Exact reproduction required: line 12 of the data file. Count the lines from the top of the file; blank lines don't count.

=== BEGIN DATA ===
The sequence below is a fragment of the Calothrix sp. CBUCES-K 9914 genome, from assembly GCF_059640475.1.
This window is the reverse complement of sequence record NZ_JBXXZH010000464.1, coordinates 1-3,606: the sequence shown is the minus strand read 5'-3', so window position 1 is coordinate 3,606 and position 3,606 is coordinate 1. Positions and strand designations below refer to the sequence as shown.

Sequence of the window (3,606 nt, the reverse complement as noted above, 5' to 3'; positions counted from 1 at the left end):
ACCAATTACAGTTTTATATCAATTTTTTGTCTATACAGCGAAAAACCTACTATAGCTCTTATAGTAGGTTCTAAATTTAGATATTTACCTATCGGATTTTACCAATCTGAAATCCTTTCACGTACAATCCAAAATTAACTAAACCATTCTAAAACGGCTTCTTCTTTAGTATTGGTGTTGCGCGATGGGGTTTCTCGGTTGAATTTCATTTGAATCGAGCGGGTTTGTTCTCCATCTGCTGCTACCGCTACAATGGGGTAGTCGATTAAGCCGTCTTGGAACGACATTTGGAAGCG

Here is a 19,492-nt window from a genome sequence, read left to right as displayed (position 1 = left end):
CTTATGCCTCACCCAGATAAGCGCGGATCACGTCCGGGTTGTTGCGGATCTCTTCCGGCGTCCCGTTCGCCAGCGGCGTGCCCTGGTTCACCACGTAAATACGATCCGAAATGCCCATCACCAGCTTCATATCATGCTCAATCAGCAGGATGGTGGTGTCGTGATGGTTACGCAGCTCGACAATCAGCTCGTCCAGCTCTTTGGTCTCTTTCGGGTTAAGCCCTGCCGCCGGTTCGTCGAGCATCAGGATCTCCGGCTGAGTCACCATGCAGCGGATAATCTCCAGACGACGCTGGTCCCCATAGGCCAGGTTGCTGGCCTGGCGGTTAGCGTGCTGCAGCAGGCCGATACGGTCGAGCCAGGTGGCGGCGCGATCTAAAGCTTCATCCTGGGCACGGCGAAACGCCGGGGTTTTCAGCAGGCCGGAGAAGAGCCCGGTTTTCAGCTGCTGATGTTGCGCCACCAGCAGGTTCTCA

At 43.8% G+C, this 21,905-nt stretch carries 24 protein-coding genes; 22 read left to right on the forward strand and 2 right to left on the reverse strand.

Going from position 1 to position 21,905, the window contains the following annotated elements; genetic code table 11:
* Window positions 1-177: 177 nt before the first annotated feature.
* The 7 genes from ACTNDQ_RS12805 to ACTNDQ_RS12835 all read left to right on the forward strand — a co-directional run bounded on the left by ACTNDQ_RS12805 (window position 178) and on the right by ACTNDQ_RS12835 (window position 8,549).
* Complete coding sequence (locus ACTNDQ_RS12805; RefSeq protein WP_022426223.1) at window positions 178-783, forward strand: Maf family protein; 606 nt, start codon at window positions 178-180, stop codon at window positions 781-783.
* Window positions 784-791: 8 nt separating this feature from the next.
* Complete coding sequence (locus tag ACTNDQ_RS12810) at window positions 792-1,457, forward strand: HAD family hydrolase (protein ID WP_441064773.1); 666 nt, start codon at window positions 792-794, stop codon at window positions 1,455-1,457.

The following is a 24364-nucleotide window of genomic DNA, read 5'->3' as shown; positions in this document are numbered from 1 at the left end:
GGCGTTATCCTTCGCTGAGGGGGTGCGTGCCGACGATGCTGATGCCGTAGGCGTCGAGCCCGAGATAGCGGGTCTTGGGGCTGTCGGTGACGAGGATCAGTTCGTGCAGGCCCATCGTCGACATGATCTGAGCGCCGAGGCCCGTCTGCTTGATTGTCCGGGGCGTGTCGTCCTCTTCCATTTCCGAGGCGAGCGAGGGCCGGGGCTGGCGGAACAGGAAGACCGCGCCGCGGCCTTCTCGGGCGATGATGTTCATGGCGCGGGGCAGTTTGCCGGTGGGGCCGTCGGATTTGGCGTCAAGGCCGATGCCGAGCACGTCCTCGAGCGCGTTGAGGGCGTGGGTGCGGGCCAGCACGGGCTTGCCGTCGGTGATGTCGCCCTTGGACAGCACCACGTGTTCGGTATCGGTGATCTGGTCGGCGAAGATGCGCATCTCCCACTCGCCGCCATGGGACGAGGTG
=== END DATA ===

* Window positions 784-791: 8 nt separating this feature from the next.